The US imposed sanctions on the contested bill, while Brussels warned it would freeze the country’s path to membership of the bloc.

The Georgian parliament voted on Tuesday to adopt a controversial new law that would classify Western-backed NGOs and media outlets as “foreign agents”, marking a dramatic escalation in a growing dispute with Washington and Brussels.

The proposals, which would designate civil society groups that receive more than 20 percent of their funding from abroad as “pursuing the interests of a foreign power,” were approved by deputies by a margin of 84 votes to 4, with the majority abstaining. of opposition legislators.

This comes after Georgian President Salome Zourabichvili refused to transform the bill, classifying it as a “Russian law” that “contradicts our constitution and all European standards”. However, her veto was overridden by a simple majority in parliament. Now, parliamentary president Shalva Papuashvili will sanction it.

The ruling Georgian Dream party said the rules were necessary to prevent outside influence, accusing NGOs of promoting “LGBT propaganda” and trying to stage “a revolution”. Domestic critics fear this could be a precursor to a Russian-style crackdown on civil society ahead of October’s national elections. Europe’s top legal authority warned that the rules are similar to those used by Moscow to silence dissidents and close NGOs.

Addressing protesters gathered outside Parliament via a live broadcast after the vote, Zourabichvili said: “You are angry today and rightly so, but let’s get down to business,” pledging to hold a referendum on “whether we want the European future or Russian slavery”.

If the Georgian president calls a referendum, the Constitution requires 200,000 signatures from voters and, in some cases, a countersignature from the prime minister. Georgian referenda do not have the power to adopt or repeal a law.

“We should prepare a real referendum,” said Zourabichvili. “Use whatever energy you have to collect signatures and bring them to me. I will sign the referendum.”

Washington announced it would impose travel bans and other sanctions on politicians “complicit in undermining democracy in Georgia,” and the EU declared that passage of the law would torpedo the South Caucasus country’s hopes of joining the bloc.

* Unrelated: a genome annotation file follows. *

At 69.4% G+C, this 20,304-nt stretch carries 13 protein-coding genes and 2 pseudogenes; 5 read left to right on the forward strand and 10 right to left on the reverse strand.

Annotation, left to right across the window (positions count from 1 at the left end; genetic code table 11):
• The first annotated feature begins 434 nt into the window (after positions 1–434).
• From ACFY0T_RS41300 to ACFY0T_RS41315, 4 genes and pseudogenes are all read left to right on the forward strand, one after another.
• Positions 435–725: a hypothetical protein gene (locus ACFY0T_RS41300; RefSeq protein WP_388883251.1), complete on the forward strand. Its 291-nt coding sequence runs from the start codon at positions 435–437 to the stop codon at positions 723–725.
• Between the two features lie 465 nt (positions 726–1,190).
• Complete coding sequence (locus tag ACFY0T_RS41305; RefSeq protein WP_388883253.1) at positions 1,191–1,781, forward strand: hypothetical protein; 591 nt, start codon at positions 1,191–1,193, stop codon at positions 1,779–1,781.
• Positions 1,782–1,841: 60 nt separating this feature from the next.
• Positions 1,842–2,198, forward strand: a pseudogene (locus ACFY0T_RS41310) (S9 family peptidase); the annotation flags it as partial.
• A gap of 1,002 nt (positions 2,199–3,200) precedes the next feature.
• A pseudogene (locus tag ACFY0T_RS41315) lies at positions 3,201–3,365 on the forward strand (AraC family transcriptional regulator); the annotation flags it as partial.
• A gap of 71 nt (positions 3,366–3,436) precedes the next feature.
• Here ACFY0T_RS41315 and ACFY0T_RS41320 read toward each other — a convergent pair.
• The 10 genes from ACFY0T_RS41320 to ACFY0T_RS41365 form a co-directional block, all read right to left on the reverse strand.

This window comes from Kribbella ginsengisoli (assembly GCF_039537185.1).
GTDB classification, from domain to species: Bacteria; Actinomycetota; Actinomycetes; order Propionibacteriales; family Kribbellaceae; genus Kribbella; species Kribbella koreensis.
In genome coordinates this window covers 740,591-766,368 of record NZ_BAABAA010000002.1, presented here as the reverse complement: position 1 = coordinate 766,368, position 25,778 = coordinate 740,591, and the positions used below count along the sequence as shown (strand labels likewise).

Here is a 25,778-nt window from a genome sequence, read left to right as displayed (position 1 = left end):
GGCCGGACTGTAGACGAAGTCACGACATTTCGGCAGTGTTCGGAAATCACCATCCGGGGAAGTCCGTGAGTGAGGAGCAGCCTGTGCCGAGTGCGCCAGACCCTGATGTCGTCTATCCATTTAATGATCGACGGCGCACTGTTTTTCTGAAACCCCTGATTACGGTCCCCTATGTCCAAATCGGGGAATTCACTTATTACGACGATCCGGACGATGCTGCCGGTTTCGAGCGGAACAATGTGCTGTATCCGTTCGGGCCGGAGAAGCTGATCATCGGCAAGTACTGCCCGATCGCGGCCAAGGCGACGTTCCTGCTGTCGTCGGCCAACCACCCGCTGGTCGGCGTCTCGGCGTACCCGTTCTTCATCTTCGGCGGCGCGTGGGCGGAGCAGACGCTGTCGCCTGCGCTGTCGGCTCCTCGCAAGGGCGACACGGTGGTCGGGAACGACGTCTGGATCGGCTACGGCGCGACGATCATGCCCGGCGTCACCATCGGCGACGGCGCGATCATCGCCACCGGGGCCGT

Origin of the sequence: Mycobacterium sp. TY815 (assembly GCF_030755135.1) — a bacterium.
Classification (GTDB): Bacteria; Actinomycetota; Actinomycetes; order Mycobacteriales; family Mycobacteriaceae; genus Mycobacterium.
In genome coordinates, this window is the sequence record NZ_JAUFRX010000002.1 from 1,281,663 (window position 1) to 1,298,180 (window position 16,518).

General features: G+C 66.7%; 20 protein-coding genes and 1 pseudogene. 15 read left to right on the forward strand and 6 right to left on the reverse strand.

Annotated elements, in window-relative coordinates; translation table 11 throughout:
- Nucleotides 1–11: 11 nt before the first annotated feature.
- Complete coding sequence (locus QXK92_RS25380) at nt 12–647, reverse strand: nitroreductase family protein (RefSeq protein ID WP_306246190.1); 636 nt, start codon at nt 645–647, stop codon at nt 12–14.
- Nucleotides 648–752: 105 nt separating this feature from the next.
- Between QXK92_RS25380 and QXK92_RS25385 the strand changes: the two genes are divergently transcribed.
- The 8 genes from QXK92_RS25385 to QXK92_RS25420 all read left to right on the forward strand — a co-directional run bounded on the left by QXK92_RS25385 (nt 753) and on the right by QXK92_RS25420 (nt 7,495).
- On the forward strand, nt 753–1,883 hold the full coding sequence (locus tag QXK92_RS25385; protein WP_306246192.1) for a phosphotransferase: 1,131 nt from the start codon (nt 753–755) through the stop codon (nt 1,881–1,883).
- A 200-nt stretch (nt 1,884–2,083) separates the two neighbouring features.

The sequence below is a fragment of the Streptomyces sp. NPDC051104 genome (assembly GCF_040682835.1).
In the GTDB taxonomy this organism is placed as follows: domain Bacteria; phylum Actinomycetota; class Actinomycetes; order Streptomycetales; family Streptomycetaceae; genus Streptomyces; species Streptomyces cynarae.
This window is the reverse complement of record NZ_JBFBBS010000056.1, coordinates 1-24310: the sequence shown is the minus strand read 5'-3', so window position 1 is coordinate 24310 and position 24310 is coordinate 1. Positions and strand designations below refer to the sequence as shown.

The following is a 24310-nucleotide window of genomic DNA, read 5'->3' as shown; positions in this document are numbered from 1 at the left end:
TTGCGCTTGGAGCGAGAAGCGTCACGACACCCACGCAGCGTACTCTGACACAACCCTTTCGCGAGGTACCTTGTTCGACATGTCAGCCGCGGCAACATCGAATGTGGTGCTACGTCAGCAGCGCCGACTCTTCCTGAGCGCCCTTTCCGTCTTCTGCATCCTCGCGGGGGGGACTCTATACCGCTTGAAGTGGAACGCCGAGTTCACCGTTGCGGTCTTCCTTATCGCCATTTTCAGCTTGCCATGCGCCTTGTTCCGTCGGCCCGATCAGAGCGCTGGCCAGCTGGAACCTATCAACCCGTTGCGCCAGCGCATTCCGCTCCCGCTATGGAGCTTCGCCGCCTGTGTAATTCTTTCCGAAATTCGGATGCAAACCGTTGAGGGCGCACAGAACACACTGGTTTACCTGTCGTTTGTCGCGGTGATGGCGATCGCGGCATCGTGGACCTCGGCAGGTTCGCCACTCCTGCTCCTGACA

Brussels granted Georgia EU candidate status in December, despite concerns about backsliding on human rights issues and a failure to implement key reforms.

Growing anger at the ruling Georgian Dream party’s Russian-style legislation has seen huge crowds take to the streets of Tbilisi. | Gabriel Gavin/POLITICIAN

Responding to the bill’s approval, the bloc’s top diplomat, Josep Borrell, said in a statement that the EU “deeply regrets” the move, warning that it would violate Georgia’s commitments under its candidate status. He said “insufficient political attention” had been given to other key areas where reform was needed and that Brussels would now assess its response.

Speaking to POLITICO at the time of the vote, Tina Bokuchava, leader of the largest opposition party in parliament, the United National Movement, accused the government of “trying to deprive the Georgian people of their European future.”

“Georgia’s European aspirations can only be safeguarded through regime change. Ahead of the October elections, it is essential that opposition leaders unite to repeal this Kremlin-inspired law and put Georgia back on the European path,” she said.

Georgian Dream did not respond to a request for comment.

According to Kornely Kakachia, director of the Georgian Policy Institute, the law’s approval “marks the consolidation of authoritarianism” that has increasingly defined the last few years of Georgian Dream’s mandate.

Brussels may not immediately freeze the country’s candidate status pending the results of elections in October, he said, “but the process will freeze and it will not be business as usual with the Georgian government.”



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